The thing about Trousseau—the shocker, really—is that in a world awash with dense, nearly opaque red wines, Trousseau is a luminous ruby hue. Everyone at your table will think that you're a nutter for having ordered it—until they taste it. Then the light bulb comes on. Trousseau is like a 90-pound karate champion who breaks six bricks. It delivers major flavor impact despite its seeming lightness. There are only a handful of producers who are imported, all good, so no worries on that score. Make sure it's served on the cool side, by the way.

And for extra geek points, you can also order a Poulsard, another Jura red that's deceptively "light," delivering a wafting, ethereal strawberry scent.

Nerello Mascalese: Sicily's Mount Etna is the new darling of the Italian wine geek crowd, which itself is a major subset of world wine geekery. A red variety that's been grown in Mount Etna for seemingly all of recorded human memory, it's only now seeing celebration. Why? Partly because for centuries it was blended away with other red varieties, it's greatness subsumed in a muddied blend. And it's partly because only now is the winemaking on Mount Etna seeing real proficiency.

Whatever the reasons, Nerello Mascalese (and its near-twin, Nerello Cappuccio) creates an unusually delicate red wine that reminds more than a few tasters of a red Burgundy. It's got finesse and surprising (for a place as hot as Sicily) delicacy. You can thank high elevation for those qualities, and volcanic soils for an appealing earthy quality.

Regrettably, prices are now inching upward, but with any luck you can still snare a really good Nerello Mascalese for a price that most drinkers would consider reasonable, a few high-priced ($75 and up) producers notwithstanding.

Mencía: Spain's Galicia region shows up again with this red grape, which is the grape variety most commonly seen in the Bierzo and Ribeira Sacra districts. It is thought by some to have evolved from cuttings brought to the area by Cistercian monks on their pilgrimages to Santiago de Compostela. (They would stay at abbeys and monasteries on the way, and what better house gift than a few vine cuttings?)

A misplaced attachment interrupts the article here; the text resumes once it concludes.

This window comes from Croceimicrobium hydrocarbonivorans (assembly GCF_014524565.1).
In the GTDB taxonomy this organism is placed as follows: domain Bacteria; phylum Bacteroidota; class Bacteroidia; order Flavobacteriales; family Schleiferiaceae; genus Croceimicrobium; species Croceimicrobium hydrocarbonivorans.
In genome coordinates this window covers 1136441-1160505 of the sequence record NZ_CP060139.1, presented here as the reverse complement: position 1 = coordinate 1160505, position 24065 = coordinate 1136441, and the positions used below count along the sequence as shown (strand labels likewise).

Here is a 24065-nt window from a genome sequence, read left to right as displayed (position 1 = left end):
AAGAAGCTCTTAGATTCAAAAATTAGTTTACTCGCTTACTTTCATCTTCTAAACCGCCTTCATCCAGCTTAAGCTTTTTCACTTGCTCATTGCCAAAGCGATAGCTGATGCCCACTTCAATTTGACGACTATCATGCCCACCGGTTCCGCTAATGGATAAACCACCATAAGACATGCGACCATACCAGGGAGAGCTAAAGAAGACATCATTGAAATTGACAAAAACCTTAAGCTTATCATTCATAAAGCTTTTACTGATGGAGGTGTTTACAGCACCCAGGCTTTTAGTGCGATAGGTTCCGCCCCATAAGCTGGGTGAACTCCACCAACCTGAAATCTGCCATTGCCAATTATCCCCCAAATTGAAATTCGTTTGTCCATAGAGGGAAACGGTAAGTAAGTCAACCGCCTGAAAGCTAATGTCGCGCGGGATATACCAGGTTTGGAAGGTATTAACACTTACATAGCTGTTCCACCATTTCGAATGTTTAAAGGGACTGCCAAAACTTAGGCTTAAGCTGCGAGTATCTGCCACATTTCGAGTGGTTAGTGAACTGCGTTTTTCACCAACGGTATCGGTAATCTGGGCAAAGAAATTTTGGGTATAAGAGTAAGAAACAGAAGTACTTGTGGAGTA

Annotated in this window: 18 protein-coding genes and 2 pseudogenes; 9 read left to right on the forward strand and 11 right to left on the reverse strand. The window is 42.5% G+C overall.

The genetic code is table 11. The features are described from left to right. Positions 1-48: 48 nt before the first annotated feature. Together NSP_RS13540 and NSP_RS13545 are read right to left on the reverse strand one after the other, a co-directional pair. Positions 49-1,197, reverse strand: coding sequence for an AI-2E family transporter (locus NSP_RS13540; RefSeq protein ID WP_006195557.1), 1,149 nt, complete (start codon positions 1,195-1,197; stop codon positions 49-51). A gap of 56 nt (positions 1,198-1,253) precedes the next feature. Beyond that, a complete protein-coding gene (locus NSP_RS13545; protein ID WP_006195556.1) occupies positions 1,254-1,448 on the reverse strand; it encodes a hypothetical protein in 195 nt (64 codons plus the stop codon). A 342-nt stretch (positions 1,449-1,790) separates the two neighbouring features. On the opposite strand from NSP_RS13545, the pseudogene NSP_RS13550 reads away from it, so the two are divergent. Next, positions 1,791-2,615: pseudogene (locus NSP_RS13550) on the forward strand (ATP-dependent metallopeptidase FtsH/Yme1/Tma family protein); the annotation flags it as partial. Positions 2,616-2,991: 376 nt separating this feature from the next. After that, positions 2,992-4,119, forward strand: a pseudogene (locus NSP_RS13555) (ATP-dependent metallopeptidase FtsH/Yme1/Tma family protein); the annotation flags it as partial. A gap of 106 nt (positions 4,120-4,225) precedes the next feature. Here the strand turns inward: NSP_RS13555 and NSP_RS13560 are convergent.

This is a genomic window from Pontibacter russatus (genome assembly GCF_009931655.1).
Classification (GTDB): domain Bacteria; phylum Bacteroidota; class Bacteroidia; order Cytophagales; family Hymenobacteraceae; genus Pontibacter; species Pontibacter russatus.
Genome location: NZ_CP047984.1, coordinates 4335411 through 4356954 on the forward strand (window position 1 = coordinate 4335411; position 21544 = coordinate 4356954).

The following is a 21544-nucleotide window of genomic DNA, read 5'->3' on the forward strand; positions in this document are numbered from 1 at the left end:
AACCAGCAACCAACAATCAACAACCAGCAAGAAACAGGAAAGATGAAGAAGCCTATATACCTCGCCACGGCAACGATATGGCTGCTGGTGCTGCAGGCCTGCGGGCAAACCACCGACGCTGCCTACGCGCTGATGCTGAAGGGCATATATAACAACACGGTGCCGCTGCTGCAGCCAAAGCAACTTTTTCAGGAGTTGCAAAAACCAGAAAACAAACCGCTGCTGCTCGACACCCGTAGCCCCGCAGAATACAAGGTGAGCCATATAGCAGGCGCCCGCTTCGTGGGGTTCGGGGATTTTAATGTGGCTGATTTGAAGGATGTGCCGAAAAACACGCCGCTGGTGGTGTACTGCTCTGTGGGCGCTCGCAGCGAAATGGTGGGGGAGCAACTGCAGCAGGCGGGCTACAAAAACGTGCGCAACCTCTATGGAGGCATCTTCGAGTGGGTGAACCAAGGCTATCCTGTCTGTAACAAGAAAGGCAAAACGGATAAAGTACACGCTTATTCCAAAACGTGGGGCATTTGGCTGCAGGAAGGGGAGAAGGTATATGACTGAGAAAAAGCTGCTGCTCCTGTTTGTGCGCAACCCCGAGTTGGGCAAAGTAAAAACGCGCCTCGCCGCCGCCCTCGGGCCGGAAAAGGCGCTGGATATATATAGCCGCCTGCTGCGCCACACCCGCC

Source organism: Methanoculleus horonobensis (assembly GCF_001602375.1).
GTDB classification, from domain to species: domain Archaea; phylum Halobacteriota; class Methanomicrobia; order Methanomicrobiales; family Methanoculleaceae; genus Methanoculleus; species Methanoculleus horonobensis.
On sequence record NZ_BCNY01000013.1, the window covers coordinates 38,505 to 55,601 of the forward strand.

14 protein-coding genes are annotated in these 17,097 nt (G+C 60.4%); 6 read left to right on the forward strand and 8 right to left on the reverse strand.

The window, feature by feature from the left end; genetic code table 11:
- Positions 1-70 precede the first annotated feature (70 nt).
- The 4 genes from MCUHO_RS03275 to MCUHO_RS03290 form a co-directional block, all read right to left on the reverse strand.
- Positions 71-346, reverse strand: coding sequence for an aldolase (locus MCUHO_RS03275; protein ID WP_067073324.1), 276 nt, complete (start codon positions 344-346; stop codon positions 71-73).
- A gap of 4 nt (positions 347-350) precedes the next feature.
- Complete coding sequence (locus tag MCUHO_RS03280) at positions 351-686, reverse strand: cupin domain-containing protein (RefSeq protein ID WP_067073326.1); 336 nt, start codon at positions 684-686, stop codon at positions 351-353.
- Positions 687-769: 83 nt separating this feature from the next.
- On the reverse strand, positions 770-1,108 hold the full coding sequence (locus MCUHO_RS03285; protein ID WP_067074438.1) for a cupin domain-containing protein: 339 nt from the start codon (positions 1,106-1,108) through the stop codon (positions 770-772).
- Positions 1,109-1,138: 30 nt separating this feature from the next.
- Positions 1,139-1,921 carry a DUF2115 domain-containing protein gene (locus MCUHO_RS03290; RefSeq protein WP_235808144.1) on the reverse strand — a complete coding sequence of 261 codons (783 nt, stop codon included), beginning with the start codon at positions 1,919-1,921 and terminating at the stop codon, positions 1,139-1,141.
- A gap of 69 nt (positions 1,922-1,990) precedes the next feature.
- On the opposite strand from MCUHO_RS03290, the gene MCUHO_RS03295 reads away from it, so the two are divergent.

Mencía typically creates a rich red wine, often with a pronounced mineral/slate note from the slate-filled slopes, especially in the Ribera Sacra zone. An increasing number of Mencía versions now see oak, sometimes too much (although the grape can accommodate oak pretty well). Prices range from dirt-cheap to respectable but not ridiculous. This is the perfect geek red for all sorts of meats, not least a good steak.

Obviously the challenge of being an instant wine geek can extend to many other grape varieties and wines. Some of you surely would nominate, say, Sherry. (Count me out, as the oxidation turns me off.) One might submit the Garganega grape that creates Soave. (Count me in on that one, as I love the taste and I also just love saying the name, which comes out as gar-GAH-neh-gah.)

The instant wine geek possibilities are vast. The trick is to keep it simple enough to actually remember when the pressure is on—when the wine list is put in front of you. I'll happily leave it to your suggestions, at this point. Tasmanian wines? Greek whites? Canary Islands? Skin-contact amphora-aged whites from Georgia? Geekery knows no bounds.

Opinion